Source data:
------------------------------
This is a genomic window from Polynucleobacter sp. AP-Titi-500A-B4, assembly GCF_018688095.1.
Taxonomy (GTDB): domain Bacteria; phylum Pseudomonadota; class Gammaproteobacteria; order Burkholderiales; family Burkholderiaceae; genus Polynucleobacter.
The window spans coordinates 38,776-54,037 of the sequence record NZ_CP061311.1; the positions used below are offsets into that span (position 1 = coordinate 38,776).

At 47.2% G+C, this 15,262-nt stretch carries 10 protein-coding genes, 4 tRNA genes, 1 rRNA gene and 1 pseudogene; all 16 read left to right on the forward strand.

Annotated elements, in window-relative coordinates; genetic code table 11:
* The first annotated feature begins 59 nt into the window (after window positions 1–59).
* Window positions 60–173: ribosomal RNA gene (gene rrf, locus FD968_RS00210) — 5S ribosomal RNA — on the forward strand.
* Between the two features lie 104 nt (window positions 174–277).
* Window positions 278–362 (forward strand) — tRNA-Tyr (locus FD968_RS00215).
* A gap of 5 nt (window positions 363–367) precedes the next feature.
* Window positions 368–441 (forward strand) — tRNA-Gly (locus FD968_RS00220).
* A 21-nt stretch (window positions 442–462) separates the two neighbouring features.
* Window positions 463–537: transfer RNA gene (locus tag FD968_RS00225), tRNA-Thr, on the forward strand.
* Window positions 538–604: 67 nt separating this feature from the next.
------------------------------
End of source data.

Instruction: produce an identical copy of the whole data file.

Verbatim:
This is a genomic window from Polynucleobacter sp. AP-Titi-500A-B4, assembly GCF_018688095.1.
Taxonomy (GTDB): domain Bacteria; phylum Pseudomonadota; class Gammaproteobacteria; order Burkholderiales; family Burkholderiaceae; genus Polynucleobacter.
The window spans coordinates 38,776-54,037 of the sequence record NZ_CP061311.1; the positions used below are offsets into that span (position 1 = coordinate 38,776).

At 47.2% G+C, this 15,262-nt stretch carries 10 protein-coding genes, 4 tRNA genes, 1 rRNA gene and 1 pseudogene; all 16 read left to right on the forward strand.

Annotated elements, in window-relative coordinates; genetic code table 11:
* The first annotated feature begins 59 nt into the window (after window positions 1–59).
* Window positions 60–173: ribosomal RNA gene (gene rrf, locus FD968_RS00210) — 5S ribosomal RNA — on the forward strand.
* Between the two features lie 104 nt (window positions 174–277).
* Window positions 278–362 (forward strand) — tRNA-Tyr (locus FD968_RS00215).
* A gap of 5 nt (window positions 363–367) precedes the next feature.
* Window positions 368–441 (forward strand) — tRNA-Gly (locus FD968_RS00220).
* A 21-nt stretch (window positions 442–462) separates the two neighbouring features.
* Window positions 463–537: transfer RNA gene (locus tag FD968_RS00225), tRNA-Thr, on the forward strand.
* Window positions 538–604: 67 nt separating this feature from the next.